Many people are fearful where I live, and keep their eyes averted from others. But my best communication recently came from a woman in a burka. Her eyes were fantastic and we smiled into each other's eyes with real warmth and pleasure, I will never forget it.

Experigran Fri 11-Apr-14 07:43:59

I have eleven grandchildren and two granddaughters have just started at different Universities.

One has had a very difficult childhood, always moving, never enough money, hand-me-down clothes and struggled at school. Her cousin has had a very different stable upbringing and is extremely clever, passing all her exams with top grades. However it is the first of the two that has the ready smile, is always kind and helpful to others, in fact, a delight. Maybe she can put herself in others' shoes. The other is self centred, often moody, sullen and silent. Guess which one is doing better at Uni.

Aka Fri 11-Apr-14 07:47:51

I think you mean a hijab wurzel as a burka has a mesh covering over the eye area.

I wondered how long before someone shot this down sad

gillybob Fri 11-Apr-14 08:41:00

I don't think it's contrived and artificial at all jingle infant I find it quite refreshing to read something nice for a change.

I think some people can only value "things" they can touch or hold. A fancy car, a big house or an expensive piece of jewellery. Something that they feel shows their personal value to society. Whereas just being nice to someone doesn't cost anything at all Experigran and perhaps your grandchild who had the more difficult upbringing has grown up to be an altogether nicer person because if it. smile

Aka Fri 11-Apr-14 08:44:14

Or more likely a niqab

[wanders off to google Muslim headgear]

NfkDumpling Fri 11-Apr-14 08:55:50

I'd like to print out the OP and give it to my eldest DGD. She's five and tries so hard! Would it breach copywriter or anything?

NfkDumpling Fri 11-Apr-14 09:01:59

I was brought up with a similar example from my beloved Nana. It means I meet wonderful people at bus stops and such. Following her guidelines has enriched life so much.

absent Fri 11-Apr-14 09:09:33

I am a little concerned about the suggestion of smiling at dogs. Like most of the rest of the animal kingdom, dogs bare their teeth as a sign of aggression and might well misinterpret a child's cheerful toothy grin.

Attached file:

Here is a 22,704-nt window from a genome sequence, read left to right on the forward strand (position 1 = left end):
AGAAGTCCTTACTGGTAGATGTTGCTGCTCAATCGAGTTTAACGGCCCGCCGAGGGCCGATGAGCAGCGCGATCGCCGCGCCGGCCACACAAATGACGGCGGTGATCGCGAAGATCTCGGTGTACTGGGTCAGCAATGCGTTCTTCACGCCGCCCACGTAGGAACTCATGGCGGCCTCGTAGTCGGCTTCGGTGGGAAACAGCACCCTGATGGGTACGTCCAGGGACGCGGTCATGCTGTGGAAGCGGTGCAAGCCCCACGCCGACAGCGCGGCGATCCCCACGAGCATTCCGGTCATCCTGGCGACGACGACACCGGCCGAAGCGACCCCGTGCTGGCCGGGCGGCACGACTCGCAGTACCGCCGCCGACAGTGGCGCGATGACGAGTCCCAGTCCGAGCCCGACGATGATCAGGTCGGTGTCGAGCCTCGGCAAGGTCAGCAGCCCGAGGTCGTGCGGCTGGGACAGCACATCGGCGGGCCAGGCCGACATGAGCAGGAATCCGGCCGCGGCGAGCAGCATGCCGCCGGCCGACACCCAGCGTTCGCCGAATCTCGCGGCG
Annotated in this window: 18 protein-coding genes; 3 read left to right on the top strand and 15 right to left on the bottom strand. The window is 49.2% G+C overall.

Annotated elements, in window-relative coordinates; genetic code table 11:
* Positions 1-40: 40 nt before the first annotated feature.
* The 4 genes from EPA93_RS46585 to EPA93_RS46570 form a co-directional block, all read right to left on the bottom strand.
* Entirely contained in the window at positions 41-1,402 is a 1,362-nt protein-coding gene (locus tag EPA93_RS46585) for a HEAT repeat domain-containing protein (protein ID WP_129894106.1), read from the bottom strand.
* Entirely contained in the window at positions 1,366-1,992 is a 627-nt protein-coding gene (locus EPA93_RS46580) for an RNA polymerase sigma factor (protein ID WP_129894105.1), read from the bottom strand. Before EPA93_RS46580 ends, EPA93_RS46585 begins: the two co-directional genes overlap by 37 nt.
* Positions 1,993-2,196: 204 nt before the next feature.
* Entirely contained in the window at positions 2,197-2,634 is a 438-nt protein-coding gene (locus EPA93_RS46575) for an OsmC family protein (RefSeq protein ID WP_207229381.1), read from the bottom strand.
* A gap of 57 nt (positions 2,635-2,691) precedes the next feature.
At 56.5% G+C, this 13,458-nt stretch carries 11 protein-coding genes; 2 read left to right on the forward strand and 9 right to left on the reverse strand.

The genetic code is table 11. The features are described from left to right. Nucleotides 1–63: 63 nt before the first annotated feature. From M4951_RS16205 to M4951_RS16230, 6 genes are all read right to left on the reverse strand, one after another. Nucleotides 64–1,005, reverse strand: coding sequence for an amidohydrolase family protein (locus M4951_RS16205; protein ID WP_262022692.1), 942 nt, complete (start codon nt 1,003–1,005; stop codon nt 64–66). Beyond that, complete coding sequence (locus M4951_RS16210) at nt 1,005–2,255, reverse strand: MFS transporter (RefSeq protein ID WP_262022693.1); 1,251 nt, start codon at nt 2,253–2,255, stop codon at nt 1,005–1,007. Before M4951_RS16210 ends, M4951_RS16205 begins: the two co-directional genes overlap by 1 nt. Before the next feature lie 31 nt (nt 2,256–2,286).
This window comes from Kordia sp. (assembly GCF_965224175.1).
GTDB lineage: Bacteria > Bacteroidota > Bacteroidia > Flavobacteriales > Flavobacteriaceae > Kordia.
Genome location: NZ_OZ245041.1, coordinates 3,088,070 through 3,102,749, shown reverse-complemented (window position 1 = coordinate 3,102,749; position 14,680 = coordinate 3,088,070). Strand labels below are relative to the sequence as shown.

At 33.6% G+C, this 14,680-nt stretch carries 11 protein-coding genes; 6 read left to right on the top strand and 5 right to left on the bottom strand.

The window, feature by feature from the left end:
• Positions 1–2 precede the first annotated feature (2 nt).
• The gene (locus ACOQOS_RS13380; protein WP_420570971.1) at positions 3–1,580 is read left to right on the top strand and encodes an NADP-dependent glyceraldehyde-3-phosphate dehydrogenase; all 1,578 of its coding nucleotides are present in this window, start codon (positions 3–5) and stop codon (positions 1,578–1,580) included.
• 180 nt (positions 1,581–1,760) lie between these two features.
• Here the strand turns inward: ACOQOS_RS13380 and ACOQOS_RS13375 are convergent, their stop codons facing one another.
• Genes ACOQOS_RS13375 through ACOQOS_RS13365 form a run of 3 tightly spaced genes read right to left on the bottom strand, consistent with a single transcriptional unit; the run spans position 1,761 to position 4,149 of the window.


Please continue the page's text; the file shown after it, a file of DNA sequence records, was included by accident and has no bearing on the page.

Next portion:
jinglbellsfrocks Fri 11-Apr-14 09:38:53

Aka I guess I just wasn't in the mood to be preached at by yet another "children's author" (I have crossed that out as I wouldn't want to be seen to be undermining anything by HQ) smile

Totally agree about the smiling at dogs thing. Ridiculous.

jinglbellsfrocks Fri 11-Apr-14 09:40:40

As I said before gillybob, I think it's all in the upbringing generally. A few rules, learned parrot fashion, just won't serve.

gillybob Fri 11-Apr-14 10:10:46

It doesn't need to be and shouldn't be learned "parrot fashion" jingle it is something that children (hopefully) learn by following the example set by their parents and/or grandparents. Being nice and kind is hardly like learning the times tables is it?

I do draw the line as smiling at dogs. I would be too scared incase they smiled back ......knowingly. confused

absent Fri 11-Apr-14 10:16:21

Don't angels just spend their time singing god's praises, swanning around in heaven – that's why they have those big white wings – once in a blue moon visiting Sodom (or Gomorrah) and equally once in a blue moon announcing a virgin birth? Not much future in that is there?

merlotgran Fri 11-Apr-14 10:21:17

Two of my grandsons (brothers) couldn't be more different. They are both friendly, polite and well mannered but whereas one is helpful, eager to please, outgoing and a real charmer, the other is quiet, inclined to moodiness and less inclined to offer help.

Guess which one makes all the compromises, gets put upon, never complains and tends to live in his brother's shadow?

It doesn't always pay to be an angel.

gillybob Fri 11-Apr-14 10:23:02

Oh Absent haven't you heard of Earth Angels?
Apparently they look just like ordinary people walking around. No wings or halo's or anything remotely white and floaty. grin

rosesarered Fri 11-Apr-14 10:38:29

Gillybob your dog comment made me laugh [my first chuckle today.] Thanks, and here's a grin for you grin.
There has been so much stranger danger told to children that they rarely smile at adults.
Some children are naturally shy, and would find it hard to smile/chat to neighbours or passing strangers.
Outgoing kind of children often do though, and if anyone in the street spoke to my children , I always encouraged them to speak back or at least smile.When I was with them. Otherwise they were told to smile and move on and never go anywhere with someone.

harrigran Fri 11-Apr-14 11:32:12

My GD bought me a little china bear that had these words at the bottom " Grandmas are just angels in disguise " smile

nannymoocow Sat 12-Apr-14 17:34:41

Take the time to say good morning to someone you pass in the park, smiles cost nothing and often brighten peoples day. Speak to an elderly neighbour who may have no contact with anyone else that day. I have only had the confidence to do these things in recent years now I have "matured" and don't worry if I do not not get a smile or response back - at least I have tried and that makes me feel good.

I hope my daughters and grandsons will follow in my footsteps.

Nonu Sat 12-Apr-14 17:40:27

Well if you say so Absent !!

Nonu Sat 12-Apr-14 17:43:55

Absent , about the Angels bye the way !